Psalms 92

A psalm. A song. For the Sabbath day.

1 [a]It is good to praise the LORDand make music to your name, O Most High,
2 proclaiming your love in the morning and your faithfulness at night,
3 to the music of the ten-stringed lyre and the melody of the harp.
4 For you make me glad by your deeds, LORD; I sing for joy at what your hands have done.
5 How great are your works, LORD, how profound your thoughts!
6 Senseless people do not know, fools do not understand,
7 that though the wicked spring up like grass and all evildoers flourish, they will be destroyed forever.
8 But you, LORD, are forever exalted.
9 For surely your enemies, LORD, surely your enemies will perish; all evildoers will be scattered.
10 You have exalted my horn[b] like that of a wild ox; fine oils have been poured on me.
11 My eyes have seen the defeat of my adversaries; my ears have heard the rout of my wicked foes.
12 The righteous will flourish like a palm tree, they will grow like a cedar of Lebanon;
13 planted in the house of the LORD, they will flourish in the courts of our God.
14 They will still bear fruit in old age, they will stay fresh and green,
15 proclaiming, “The LORD is upright; he is my Rock, and there is no wickedness in him.”

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Psalms 92 Commentary

Chapter 92

Praise is the business of the sabbath. (1-6) The wicked shall perish, but God's people shall be exalted. (7-15)

Verses 1-6 It is a privilege that we are admitted to praise the Lord, and hope to be accepted in the morning, and every night; not only on sabbath days, but every day; not only in public, but in private, and in our families. Let us give thanks every morning for the mercies of the night, and every night for the mercies of the day; going out, and coming in, let us bless God. As He makes us glad, through the works of his providence for us, and of his grace in us, and both through the great work of redemption, let us hence be encouraged. As there are many who know not the designs of Providence, nor care to know them, those who through grace do so, have the more reason to be thankful. And if distant views of the great Deliverer so animated believers of old, how should we abound in love and praise!

Verses 7-15 God sometimes grants prosperity to wicked men in displeasure; yet they flourish but for a moment. Let us seek for ourselves the salvation and grace of the gospel, that being daily anointed by the Holy Spirit, we may behold and share the Redeemer's glory. It is from his grace, by his word and Spirit, that believers receive all the virtue that keeps them alive, and makes them fruitful. Other trees, when old, leave off bearing, but in God's trees the strength of grace does not fail with the strength of nature. The last days of the saints are sometimes their best days, and their last work their best work: perseverance is sure evidence of sincerity. And may every sabbath, while it shows forth the Divine faithfulness, find our souls resting more and more upon the Lord our righteousness.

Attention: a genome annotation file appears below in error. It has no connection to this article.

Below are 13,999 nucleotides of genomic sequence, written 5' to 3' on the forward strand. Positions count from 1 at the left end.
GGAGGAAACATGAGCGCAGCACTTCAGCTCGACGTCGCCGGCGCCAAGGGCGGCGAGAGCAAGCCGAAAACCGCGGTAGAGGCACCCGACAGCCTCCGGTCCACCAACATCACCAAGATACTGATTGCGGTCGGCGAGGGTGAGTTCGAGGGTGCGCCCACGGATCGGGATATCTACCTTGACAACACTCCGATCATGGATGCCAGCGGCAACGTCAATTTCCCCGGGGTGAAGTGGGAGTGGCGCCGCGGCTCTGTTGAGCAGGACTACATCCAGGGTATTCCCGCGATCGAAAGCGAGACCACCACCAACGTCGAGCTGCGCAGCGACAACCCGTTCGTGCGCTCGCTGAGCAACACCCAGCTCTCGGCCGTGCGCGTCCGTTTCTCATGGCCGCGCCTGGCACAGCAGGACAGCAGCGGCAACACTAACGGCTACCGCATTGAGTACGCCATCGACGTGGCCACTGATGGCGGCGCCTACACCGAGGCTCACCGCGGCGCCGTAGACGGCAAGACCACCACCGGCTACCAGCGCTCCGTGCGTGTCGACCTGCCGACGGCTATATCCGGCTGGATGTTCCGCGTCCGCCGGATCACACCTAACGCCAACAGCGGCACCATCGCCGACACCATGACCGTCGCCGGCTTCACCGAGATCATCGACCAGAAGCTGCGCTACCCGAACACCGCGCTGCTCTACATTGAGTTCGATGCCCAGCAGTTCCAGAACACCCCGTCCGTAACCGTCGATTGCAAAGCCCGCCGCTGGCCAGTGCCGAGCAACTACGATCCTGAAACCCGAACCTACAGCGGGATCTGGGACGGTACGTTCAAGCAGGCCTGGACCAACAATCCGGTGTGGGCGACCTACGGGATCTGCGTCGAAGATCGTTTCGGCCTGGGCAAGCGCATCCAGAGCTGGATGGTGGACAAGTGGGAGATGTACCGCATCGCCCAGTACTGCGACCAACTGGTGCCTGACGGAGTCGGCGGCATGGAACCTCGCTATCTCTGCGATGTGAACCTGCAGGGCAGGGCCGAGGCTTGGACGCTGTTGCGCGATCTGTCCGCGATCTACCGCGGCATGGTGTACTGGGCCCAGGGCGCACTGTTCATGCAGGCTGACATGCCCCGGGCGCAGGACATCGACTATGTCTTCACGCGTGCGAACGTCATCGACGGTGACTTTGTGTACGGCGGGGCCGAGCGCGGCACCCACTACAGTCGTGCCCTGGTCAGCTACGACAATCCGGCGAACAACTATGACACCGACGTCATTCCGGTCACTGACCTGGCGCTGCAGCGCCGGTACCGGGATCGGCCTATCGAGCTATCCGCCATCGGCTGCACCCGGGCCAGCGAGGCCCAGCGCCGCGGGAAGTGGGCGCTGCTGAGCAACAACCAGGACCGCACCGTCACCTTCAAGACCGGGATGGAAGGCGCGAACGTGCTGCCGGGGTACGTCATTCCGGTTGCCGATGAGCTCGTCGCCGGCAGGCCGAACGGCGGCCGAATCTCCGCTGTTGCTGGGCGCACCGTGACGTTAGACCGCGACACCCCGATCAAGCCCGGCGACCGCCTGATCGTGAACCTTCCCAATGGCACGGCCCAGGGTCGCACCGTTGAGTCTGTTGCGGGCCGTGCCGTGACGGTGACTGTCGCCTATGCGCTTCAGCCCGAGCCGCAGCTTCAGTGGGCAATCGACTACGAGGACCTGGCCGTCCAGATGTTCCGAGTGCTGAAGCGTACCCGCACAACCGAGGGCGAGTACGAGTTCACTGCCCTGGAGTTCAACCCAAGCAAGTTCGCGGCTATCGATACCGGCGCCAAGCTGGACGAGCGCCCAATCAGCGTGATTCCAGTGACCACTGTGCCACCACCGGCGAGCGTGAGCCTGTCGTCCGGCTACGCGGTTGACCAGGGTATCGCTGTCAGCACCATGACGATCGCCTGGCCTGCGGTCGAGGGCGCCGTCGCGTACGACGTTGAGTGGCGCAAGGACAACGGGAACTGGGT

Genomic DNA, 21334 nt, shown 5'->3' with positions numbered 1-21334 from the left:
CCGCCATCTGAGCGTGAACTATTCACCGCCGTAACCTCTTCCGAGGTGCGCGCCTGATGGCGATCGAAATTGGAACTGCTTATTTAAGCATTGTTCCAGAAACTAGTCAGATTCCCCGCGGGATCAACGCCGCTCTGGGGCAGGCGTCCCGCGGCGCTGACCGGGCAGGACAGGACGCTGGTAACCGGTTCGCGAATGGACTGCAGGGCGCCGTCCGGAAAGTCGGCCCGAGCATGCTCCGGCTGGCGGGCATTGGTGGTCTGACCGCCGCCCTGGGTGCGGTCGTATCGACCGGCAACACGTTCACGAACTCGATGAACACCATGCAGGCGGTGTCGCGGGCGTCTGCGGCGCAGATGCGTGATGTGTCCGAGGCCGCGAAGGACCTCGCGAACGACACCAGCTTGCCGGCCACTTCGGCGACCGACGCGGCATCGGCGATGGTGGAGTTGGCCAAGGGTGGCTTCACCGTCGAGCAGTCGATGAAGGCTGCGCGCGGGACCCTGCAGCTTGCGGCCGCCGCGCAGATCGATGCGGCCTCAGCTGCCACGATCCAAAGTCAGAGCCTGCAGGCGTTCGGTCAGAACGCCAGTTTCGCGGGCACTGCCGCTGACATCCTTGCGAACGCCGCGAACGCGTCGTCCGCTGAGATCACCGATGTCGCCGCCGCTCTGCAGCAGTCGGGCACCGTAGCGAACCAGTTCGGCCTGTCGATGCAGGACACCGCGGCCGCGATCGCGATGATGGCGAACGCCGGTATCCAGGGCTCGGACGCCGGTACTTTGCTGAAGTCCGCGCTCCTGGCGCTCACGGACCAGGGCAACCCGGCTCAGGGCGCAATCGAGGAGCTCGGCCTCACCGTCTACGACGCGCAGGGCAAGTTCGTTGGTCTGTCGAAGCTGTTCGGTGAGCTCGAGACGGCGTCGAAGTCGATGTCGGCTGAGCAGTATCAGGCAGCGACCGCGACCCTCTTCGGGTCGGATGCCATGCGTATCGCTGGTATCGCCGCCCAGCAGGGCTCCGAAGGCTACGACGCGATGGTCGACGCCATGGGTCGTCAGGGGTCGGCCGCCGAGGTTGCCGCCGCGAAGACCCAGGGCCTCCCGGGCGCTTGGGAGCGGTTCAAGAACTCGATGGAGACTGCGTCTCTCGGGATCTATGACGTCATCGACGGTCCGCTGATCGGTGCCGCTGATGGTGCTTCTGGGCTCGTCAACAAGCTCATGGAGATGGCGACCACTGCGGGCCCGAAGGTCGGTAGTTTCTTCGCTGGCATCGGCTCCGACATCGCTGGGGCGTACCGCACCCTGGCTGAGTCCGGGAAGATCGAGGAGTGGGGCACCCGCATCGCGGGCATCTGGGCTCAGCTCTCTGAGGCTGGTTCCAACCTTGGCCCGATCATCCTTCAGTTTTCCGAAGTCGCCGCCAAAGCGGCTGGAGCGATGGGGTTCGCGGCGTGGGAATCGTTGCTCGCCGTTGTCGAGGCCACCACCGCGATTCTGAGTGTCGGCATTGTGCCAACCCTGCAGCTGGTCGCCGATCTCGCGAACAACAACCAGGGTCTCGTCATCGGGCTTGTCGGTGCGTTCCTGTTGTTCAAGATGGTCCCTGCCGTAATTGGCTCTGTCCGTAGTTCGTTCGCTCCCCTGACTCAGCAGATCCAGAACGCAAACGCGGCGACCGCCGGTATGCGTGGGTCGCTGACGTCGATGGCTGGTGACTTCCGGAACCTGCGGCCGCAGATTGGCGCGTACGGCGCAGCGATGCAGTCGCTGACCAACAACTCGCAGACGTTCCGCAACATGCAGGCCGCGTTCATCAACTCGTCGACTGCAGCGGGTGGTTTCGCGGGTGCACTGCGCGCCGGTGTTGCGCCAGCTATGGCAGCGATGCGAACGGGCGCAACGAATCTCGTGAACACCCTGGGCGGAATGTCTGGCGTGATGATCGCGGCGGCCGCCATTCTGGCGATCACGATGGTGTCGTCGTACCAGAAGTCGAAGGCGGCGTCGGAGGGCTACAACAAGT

Cross References 23

  • 1. S Psalms 27:6
  • 2. S Psalms 9:2; Psalms 147:1
  • 3. Psalms 135:3
  • 4. S Psalms 55:17; Psalms 89:1
  • 5. S Psalms 71:22
  • 6. S 1 Samuel 10:5; S Nehemiah 12:27; S Psalms 33:2; Psalms 81:2
  • 7. S Psalms 5:11; Psalms 27:6
  • 8. S Psalms 8:6; Psalms 111:7; Psalms 143:5
  • 9. S Job 36:24; Revelation 15:3
  • 10. Psalms 40:5; Psalms 139:17; Isaiah 28:29; Isaiah 31:2; Romans 11:33
  • 11. S Psalms 73:22
  • 12. S Psalms 37:2
  • 13. S Psalms 45:5
  • 14. S Psalms 68:1; S Psalms 89:10
  • 15. S Psalms 89:17
  • 16. S Psalms 29:6
  • 17. S Psalms 23:5
  • 18. S Psalms 54:7; Psalms 91:8
  • 19. S Psalms 72:7
  • 20. S Psalms 1:3; Psalms 52:8; Jeremiah 17:8; Hosea 14:6
  • 21. Psalms 135:2; Psalms 100:4
  • 22. S Psalms 1:3; S John 15:2
  • 23. S Job 34:10

Footnotes 2

  • [a]. In Hebrew texts 92:1-15 is numbered 92:2-16.
  • [b]. "Horn" here symbolizes strength.

Chapter Summary


\\<>\\. Many of the Jewish writers {a} think that this psalm was written by the first man Adam, and so the Targum, ``a hymn or song which the first man said for the sabbath day.'' But had it been a composure of his, one would think it should have been placed at the head of this collection of psalms, and before that of Moses, Psalm 90, besides there were no musical instruments then for this psalm to be sung on, as in Ps 92:3, for they say it was made by him quickly after his creation, and his ejection from paradise; for Jubal was the father of them that handle the harp and organ; nor were there any number of enemies and wicked men to rise up against him, as in Ps 92:7,9,11. Nor was it written by Moses, as others have thought; but rather by David, to whom the Arabic version ascribes it; the musical instruments, the number of enemies, and the mention of the house and courts of the Lord, best agree with his times. It was made for the sabbath day, and to be used upon it; and directs to the work and worship of it; praising of God and celebrating his works, attending his house and ordinances; even for the seventh day sabbath, which God instituted and appointed the Jews to observe; and which in David's time was religiously kept; though some understand this of the time of rest which David had from his enemies round about him, and apply it to all such times of rest from tyranny and persecution, which the church of God in any period enjoys; and which is a proper season for praise and thanksgiving. Some Jewish writers refer it to the world to come, which will be all sabbath, even to the days of the Messiah, as Jarchi and others; so Theodorot; see Heb 4:9.

Psalms 92 Commentaries

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